I can say from experience that getting an Official Diagnosis, even a horrible, terminal one, was a relief. It’s almost impossibly hard to have A Condition with no explanation, and often the best thing that can happen to someone is to become Officially Sick. A name to go with the symptoms, and a clear expectation of what’s to come, even if what’s to come is a complete shitshow.

Repeat until you are out of breath forever: it is not a terminally ill person’s responsibility to provide your life with inspiration. We are not heroes. We are not obligated to stay strong and positive. Sometimes, shit sucks – and you have to be one with that.


What it’s like to care for the dying, and to be dying. There’s a grace and power to be found in both roles.

An occasionally hard to read essay about dealing with his wife’s cancer, even the horrible parts no one likes to talk about. The absolute importance of taking care of the caretakers. The fucking nightmare it can be, taking care of the dying, especially when it’s real and ugly and not like those Hallmark movies make it out to be. Please GOD do not let me become a nightmare for my loved ones.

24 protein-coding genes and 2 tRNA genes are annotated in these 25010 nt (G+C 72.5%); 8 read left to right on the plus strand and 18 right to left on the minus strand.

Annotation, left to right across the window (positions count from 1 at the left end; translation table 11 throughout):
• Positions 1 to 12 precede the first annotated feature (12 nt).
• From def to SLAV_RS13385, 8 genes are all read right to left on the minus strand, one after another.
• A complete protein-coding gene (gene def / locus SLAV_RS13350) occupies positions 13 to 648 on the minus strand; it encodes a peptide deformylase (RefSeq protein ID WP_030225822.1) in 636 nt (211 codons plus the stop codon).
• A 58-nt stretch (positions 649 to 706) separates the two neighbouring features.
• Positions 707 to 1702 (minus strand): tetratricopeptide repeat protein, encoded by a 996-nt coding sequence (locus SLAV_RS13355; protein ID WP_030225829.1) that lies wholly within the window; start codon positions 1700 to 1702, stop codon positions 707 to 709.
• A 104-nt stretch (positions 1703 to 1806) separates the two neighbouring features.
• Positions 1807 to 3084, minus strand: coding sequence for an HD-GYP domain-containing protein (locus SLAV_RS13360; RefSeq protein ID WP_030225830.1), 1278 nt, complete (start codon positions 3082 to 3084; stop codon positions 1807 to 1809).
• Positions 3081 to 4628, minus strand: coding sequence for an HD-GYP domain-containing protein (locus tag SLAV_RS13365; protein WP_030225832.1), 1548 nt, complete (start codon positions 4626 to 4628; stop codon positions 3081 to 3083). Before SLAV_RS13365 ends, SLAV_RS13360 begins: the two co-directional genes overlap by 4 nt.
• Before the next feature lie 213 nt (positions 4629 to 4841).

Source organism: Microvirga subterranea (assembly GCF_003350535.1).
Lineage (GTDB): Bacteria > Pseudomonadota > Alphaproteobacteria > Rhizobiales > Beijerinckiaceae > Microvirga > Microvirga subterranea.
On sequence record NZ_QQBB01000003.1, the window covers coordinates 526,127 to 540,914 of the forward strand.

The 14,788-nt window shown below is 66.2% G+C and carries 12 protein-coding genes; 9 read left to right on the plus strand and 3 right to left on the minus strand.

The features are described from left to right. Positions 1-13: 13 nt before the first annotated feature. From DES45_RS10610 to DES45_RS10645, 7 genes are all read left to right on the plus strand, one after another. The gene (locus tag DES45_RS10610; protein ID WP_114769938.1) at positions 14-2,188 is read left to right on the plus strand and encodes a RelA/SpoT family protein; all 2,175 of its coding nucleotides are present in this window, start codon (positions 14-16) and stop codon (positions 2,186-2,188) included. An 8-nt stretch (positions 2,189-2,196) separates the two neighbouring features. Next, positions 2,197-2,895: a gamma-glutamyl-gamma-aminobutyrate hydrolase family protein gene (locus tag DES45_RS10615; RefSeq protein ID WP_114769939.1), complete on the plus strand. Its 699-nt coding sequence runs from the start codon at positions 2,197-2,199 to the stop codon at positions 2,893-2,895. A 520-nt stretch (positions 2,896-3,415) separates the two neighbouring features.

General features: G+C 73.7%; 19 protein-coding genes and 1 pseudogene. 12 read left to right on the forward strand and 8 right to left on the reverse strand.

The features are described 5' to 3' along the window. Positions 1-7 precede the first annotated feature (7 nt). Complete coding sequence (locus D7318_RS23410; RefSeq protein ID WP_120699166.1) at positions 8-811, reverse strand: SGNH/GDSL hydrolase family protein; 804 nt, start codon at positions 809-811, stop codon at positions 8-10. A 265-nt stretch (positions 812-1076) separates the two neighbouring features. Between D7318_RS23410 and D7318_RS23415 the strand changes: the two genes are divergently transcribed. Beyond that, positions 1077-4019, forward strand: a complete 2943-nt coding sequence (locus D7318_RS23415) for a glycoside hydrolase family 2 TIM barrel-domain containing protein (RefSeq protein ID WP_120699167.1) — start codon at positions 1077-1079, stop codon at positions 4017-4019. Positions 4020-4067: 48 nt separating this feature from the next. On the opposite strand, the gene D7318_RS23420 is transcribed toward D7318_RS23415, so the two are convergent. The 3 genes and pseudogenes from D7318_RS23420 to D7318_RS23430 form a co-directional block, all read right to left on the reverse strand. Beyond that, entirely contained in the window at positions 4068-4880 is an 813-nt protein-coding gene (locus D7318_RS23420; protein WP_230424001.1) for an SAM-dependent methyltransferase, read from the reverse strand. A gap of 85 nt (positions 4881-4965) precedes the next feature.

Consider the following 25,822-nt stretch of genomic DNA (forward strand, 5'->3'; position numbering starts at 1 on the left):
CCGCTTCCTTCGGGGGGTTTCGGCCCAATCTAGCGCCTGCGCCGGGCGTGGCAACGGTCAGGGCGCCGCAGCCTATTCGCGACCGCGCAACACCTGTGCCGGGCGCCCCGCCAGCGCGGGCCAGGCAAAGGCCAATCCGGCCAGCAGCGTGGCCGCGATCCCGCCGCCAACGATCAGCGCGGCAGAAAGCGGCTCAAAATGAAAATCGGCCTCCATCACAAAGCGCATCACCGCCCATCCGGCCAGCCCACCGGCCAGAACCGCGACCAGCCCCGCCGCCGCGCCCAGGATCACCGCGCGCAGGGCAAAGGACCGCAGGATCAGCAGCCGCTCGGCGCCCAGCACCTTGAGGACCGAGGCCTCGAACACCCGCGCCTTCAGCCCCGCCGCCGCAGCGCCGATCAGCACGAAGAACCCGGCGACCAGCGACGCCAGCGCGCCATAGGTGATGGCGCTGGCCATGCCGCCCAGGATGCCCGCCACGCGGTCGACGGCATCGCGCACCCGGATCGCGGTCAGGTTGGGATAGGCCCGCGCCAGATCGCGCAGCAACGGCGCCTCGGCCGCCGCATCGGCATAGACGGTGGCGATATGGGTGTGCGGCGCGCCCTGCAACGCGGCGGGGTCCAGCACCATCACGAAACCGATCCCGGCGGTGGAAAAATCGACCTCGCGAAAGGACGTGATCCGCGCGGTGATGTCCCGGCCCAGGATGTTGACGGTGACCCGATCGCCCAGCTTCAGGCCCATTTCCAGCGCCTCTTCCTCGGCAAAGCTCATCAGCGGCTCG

“The new normal” is an oft-used phrase, with ALS. Every time you adjust to the new normal, it changes. This is one man’s fight to constantly adjust.

19 hard lessons one woman learned when her husband died. Number fourteen is the most important, I think. There is no timeline for grieving.

A story about a life cut short by ALS, and the importance of knowing what you want for your own death, and how amazingly beautiful it can be.

Patton Oswalt wrote this amazing piece after his wife died. It is raw, and it is heartbreaking, and it is real.